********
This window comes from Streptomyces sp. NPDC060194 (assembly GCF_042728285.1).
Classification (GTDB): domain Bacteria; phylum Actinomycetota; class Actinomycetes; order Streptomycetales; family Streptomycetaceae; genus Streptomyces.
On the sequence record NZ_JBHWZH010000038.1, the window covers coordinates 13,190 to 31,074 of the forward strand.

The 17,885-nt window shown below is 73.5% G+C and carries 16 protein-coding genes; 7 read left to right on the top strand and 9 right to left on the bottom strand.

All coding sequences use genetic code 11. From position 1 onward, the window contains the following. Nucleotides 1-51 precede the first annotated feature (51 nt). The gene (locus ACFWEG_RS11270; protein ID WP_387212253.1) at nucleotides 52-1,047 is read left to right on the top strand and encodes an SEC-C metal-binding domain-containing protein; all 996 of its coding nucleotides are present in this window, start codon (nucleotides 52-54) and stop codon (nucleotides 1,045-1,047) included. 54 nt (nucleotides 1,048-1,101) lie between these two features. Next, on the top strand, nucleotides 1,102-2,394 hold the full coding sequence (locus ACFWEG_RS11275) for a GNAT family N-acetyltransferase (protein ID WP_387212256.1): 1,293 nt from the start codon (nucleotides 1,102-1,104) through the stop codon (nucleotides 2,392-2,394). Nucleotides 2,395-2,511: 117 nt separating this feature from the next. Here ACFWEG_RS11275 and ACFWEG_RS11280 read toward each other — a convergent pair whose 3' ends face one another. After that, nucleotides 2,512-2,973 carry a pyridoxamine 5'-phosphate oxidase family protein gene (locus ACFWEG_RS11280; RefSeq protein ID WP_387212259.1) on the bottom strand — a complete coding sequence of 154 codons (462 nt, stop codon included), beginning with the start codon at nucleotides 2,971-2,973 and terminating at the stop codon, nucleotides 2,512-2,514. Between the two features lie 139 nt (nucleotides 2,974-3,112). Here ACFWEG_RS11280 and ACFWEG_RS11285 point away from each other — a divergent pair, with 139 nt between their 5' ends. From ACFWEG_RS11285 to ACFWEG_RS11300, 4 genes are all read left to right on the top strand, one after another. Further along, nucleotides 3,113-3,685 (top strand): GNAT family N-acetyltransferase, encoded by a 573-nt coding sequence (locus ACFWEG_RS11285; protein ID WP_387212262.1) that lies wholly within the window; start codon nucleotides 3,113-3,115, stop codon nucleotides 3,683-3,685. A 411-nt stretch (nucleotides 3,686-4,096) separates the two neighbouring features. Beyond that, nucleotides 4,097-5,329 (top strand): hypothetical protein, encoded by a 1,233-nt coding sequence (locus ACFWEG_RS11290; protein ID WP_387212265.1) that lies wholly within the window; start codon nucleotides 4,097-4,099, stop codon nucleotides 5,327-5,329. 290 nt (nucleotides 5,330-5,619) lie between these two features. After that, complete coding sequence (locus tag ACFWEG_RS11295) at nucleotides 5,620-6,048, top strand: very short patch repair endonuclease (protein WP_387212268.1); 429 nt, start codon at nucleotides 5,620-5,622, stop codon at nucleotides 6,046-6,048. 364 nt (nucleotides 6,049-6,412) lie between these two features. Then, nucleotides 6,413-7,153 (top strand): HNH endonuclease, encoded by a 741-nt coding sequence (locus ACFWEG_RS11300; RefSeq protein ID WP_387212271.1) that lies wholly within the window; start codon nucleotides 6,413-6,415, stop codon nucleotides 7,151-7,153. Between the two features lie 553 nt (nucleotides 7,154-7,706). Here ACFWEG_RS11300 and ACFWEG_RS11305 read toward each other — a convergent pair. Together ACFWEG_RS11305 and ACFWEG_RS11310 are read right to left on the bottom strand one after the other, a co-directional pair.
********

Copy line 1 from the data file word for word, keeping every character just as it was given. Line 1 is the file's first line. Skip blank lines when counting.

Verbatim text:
This window comes from Streptomyces sp. NPDC060194 (assembly GCF_042728285.1).